A new document sent to retail service providers and obtained by ZDNet reveals NBN Co is holding back from adding 11 fibre areas where construction is nearing completion to its "premises passed" total, until more customers in those areas have lead-ins installed and can order a service on the NBN.
The change comes as part of NBN Co's year-long "clean up job" to reduce the number of premises counted in the weekly tally as being "passed" by the fibre network, but unable to order a service.
These premises are counted as being in service class zero, or service class one, where the fibre passes the premises but additional construction work, or fibre needs to be laid before the people in the premises are in a position to order a service from their retail service provider.
Across Australia, according to its statistics, NBN Co has passed 21,604 existing premises since June 30, leading to complaints that the network construction has slowed considerably since NBN Co reached its June target, and claims NBN Co will struggle to meet its target to get over 1 million premises covered by the NBN at the end of June 2015.
According to NBN Co's rollout statistics, as of Sunday, NBN Co has only passed an additional 175 existing premises in Tasmania with fibre since June this year.
But in a document issued to retailers last week, NBN Co explained that it was currently withholding a whole six fibre serving areas in Tasmania from being released, and thus being counted in NBN Co's weekly statistics, because NBN Co did not have the resources on the ground to field the number of orders in Tasmania for services on the NBN.
"Demand for NBN Co services in Tasmania is currently under greater than the available NBN Co activations resourcing capacity, which has caused long lead-times for end-users to get an installation appointment. Six FSAMs are approaching RFS [ready for service] in Tasmania, and NBN Co has taken the decision to phase the release of these FSAMs so that lead-times for end-user orders are not extended further," NBN Co said.
The company will also appoint a second contractor to work along side Visionstream, with installation teams are being sourced to alleviate the backlog.
Since April this year, NBN Co has not been declaring an FSAM as "ready for service" to allow retailers to start taking orders until 90 percent of premises are able to order a service on the NBN. This has led some to declare that the roll-out of the NBN is progressing slower than anticipated according to the weekly rollout stats; a claim NBN Co denies.
It is understood that around 40 percent of the work is underway or completed to the 190,000 premises in Tasmania, and a total of 38,491 premises have been passed.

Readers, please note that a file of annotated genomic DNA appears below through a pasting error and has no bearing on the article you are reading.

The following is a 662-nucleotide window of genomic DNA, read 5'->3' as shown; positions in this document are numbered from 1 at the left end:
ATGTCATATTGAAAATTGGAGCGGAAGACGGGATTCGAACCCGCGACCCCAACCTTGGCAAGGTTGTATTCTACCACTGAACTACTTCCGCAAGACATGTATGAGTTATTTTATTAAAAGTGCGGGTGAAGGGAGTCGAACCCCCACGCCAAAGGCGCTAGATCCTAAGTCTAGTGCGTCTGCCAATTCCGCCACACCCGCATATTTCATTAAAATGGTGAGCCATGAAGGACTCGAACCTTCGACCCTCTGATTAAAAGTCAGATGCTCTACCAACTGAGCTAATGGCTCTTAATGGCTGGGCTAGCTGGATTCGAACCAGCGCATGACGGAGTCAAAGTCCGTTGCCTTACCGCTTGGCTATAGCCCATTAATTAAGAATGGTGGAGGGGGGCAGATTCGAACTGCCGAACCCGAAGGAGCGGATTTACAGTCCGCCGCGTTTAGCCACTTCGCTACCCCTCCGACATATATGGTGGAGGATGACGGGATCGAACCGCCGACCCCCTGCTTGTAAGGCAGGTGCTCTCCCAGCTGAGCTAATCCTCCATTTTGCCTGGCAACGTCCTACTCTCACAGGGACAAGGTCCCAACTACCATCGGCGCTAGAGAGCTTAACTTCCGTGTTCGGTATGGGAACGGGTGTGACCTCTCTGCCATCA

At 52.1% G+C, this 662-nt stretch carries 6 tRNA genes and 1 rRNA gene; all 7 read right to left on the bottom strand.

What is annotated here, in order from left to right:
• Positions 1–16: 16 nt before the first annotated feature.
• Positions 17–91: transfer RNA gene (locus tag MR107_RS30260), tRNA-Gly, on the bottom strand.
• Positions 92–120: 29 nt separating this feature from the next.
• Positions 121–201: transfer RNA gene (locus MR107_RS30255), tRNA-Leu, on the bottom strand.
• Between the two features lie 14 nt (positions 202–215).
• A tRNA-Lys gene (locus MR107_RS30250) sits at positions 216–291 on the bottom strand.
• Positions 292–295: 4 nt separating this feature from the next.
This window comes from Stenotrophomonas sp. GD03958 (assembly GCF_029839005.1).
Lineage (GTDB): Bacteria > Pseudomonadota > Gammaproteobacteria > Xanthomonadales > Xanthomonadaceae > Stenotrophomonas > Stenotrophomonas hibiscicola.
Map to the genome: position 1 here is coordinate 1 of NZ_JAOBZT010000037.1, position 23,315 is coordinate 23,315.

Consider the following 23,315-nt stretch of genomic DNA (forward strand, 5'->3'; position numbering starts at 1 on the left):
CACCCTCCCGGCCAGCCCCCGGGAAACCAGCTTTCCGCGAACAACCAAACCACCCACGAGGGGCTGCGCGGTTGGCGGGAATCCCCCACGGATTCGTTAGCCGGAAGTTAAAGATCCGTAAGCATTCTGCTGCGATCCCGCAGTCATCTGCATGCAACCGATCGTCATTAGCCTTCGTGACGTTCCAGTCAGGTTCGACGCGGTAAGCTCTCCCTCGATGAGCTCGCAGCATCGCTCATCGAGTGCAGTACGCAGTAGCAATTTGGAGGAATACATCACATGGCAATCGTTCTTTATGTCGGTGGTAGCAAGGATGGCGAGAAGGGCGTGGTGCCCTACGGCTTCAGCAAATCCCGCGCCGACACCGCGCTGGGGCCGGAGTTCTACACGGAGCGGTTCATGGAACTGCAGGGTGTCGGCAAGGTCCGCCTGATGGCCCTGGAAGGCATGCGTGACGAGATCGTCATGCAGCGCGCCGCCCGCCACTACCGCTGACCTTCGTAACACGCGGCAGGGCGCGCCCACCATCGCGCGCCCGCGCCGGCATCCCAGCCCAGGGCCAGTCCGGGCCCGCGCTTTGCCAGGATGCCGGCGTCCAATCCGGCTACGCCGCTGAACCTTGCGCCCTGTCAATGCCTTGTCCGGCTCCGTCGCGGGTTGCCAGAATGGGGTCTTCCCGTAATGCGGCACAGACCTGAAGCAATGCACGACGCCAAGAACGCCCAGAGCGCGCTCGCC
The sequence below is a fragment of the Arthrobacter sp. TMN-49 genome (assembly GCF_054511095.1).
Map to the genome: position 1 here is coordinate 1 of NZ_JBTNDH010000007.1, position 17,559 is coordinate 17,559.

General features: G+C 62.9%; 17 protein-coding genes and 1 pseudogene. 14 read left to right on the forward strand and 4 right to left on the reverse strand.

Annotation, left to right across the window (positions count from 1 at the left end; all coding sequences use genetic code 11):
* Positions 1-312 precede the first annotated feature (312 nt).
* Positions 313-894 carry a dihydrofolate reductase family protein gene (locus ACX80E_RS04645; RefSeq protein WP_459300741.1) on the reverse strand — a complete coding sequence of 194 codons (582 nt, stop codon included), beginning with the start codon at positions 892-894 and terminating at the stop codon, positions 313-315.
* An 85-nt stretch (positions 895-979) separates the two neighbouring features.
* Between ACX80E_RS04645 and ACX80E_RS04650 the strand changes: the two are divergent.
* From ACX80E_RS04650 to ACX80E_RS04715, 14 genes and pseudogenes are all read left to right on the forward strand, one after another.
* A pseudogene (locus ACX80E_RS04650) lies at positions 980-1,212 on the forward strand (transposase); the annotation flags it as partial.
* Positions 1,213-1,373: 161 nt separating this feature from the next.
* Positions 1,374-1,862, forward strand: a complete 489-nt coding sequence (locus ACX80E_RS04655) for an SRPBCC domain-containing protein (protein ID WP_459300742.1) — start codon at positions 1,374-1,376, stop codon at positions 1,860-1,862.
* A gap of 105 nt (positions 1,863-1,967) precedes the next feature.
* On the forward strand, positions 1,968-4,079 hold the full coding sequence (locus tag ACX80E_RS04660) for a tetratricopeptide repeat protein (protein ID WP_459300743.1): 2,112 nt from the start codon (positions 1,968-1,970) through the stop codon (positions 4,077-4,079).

NBN Co said in the letter to service providers that there are another five FSAMs on mainland Australia that it is withholding from release to retailers until the service class zero count is lowered.
NBN Co has been working to reduce this figure across the board for the past few months dropping by 6,226 premises between June and the end of August. In Tasmania alone, it has dropped by 837 premises since June 1.
From October, in addition to the 90 percent passed hurdle before FSAMs are considered ready for service, NBN Co will also require between 30 and 50 percent of premises to be at service class two, that is, with the lead in fibre and a box on the side of a premises installed and ready to order a service, before being released.
At the company's annual results last week, NBN Co CEO Bill Morrow said that it would take a year for NBN Co to work to reduce the number of service class zero and service class one premises on the network.
"It's going to take a year to be able to do clean up and get the contracts to where we're rolling down the neighbourhoods in a smooth fashion, so this pain point is going to be with us for a little while," he said.
Ensuring that each premises had a lead-in cable from the footpath to the side of the premises was the cause of a low customer satisfaction rating for NBN Co in the fibre areas, he said.
"That lead-in, when we look at the installations of the past, has only been there for 11 percent of the premises that we've declared 'ready for the service'. So if you think about that, 90 percent of all of the installs that we're trying to do require a construction crew, our delivery partners, to go back to these homes.
"And when they go back there they're identifying civil work issues that they need to do, or remediation issues that require everything from trenching to flushing out pits, they're even clearing the roots of large trees that are in the way to make these lead ins work effectively.
"Now that amount of work is much greater than anybody had thought. The amount of time that one needs to spend at a given home is much greater than anyone thought. And that, therefore, has led to long delays in the installation … amounting to weeks, and even months in some cases before customers can get their service turned on."